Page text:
One of the most common home inspection concerns for home buyers is ceiling stains. While it’s not always possible to determine exactly what caused a ceiling stain, the location of the stain will often give away what caused the stain.
Finding The Problem- Moisture Meter
The most obvious concern with ceiling stains is roof leakage. When a home inspector finds a suspicious ceiling stain, they will typically use a moisture meter to help determine whether or not it’s an active leak. If a stain is wet, most home inspectors will be able to trace down the source of the moisture and recommend a repair. When a stain is dry, it means the cause of the staining has been corrected or the conditions that caused the staining to occur are no longer present. In these cases, it’s a good idea to ask the seller about the history of the staining; specifically, what caused the staining and has the cause of the staining been corrected?
Stains Below Bathroom Exhaust Fans
When a bathroom exhaust fan is connected to an un-insulated duct that runs through the attic space and doesn’t make an airtight connection to a proper roof cap, the moisture that’s supposed to exhaust to the exterior is going to condense like crazy.
As all of this moisture condenses inside the duct, it eventually drains down to the bottom of the duct and then leaks on the ceiling next to the fan. Boom. Ceiling stain. The fix for this condition is to make sure the duct for the bathroom exhaust fan is properly installed; this means an insulated duct, a short run, and airtight connections.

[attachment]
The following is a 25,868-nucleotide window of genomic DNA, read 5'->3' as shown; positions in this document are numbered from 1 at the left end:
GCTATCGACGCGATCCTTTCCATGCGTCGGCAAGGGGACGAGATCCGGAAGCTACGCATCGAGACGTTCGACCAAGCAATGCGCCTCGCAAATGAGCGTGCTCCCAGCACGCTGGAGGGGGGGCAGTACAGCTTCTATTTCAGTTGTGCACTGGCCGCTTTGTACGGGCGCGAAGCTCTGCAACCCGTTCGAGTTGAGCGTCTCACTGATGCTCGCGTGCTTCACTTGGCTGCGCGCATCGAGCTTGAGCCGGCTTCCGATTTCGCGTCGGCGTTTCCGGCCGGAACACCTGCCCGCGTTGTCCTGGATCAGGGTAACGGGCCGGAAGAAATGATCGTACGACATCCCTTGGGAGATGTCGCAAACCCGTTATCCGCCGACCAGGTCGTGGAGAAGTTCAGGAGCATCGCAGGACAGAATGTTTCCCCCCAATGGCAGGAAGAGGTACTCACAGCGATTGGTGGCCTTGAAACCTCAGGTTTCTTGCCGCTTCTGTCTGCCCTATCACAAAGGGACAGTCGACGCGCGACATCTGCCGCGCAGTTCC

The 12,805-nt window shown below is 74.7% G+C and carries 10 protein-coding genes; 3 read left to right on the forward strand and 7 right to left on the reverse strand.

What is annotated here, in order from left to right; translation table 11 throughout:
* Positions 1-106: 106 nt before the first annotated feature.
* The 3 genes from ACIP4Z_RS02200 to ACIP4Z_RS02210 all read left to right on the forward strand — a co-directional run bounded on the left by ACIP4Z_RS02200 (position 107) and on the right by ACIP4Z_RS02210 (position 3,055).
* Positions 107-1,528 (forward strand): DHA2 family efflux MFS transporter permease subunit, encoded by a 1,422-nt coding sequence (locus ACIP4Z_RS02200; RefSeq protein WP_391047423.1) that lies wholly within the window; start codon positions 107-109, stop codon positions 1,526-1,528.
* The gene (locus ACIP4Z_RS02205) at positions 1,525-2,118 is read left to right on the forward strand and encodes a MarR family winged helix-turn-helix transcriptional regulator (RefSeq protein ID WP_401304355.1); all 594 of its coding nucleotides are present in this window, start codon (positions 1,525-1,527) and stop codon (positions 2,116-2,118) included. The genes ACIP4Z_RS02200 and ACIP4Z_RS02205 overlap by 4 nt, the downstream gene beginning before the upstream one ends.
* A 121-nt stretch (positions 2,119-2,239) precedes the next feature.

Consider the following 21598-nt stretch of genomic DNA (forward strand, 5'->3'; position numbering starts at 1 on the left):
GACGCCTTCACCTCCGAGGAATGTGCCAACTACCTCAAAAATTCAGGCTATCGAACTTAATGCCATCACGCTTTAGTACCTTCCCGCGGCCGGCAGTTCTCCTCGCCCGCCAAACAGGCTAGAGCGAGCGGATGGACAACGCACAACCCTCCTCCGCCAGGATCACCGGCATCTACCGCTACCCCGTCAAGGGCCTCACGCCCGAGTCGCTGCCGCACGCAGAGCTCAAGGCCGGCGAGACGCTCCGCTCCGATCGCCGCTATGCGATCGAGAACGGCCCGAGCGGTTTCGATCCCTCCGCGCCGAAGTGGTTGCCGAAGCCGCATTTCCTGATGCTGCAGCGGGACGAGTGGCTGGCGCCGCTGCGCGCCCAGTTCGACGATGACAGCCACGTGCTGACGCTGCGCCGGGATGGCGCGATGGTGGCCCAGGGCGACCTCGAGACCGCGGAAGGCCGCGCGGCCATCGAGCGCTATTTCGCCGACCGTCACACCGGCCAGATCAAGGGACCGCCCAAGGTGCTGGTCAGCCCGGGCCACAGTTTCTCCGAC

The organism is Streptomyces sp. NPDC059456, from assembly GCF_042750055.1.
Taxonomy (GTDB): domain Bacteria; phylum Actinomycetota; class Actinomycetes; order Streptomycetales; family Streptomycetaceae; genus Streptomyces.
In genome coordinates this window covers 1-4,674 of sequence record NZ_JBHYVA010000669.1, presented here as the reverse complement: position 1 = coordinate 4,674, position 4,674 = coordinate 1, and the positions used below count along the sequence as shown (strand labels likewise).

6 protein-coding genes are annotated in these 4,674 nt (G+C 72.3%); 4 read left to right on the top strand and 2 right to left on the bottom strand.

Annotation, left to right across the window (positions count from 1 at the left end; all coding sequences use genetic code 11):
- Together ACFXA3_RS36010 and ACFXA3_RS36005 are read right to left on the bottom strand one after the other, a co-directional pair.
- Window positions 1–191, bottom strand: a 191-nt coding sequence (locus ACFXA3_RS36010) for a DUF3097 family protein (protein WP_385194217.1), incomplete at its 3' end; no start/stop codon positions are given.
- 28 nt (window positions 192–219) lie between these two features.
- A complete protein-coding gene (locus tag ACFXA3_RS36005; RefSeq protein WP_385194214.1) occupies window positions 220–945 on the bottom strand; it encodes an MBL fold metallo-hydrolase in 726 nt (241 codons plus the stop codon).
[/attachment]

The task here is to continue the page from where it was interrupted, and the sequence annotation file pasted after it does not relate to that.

Random Ceiling Stains, No Roof Leaks
Condensation that occurs in the attic is a common cause of ceiling stains. To help determine if an attic experiences condensation problems, home inspectors should look at the nail heads; if they’re rusty and there are stains on the roof sheathing around nail heads, it’s a condensation issue. The fix for this is to seal attic air leaks and reduce indoor humidity levels.
Stains Below Plumbing Fixtures Or Radiators
These are both pretty obvious, right? When a home inspector finds a stain below a plumbing fixture, the next step is to use a moisture meter to see if there is active leaking. If the stain is dry, the plumbing fixture above should be thoroughly tested, and then the stain should be checked again.
Stains on the ceilings are definitely worth further investigation, but most of the time they’re only indicators of past leaks, many of which occurred a long time ago. Why? Because active leaks will quickly destroy ceilings and they are extremely difficult to hide.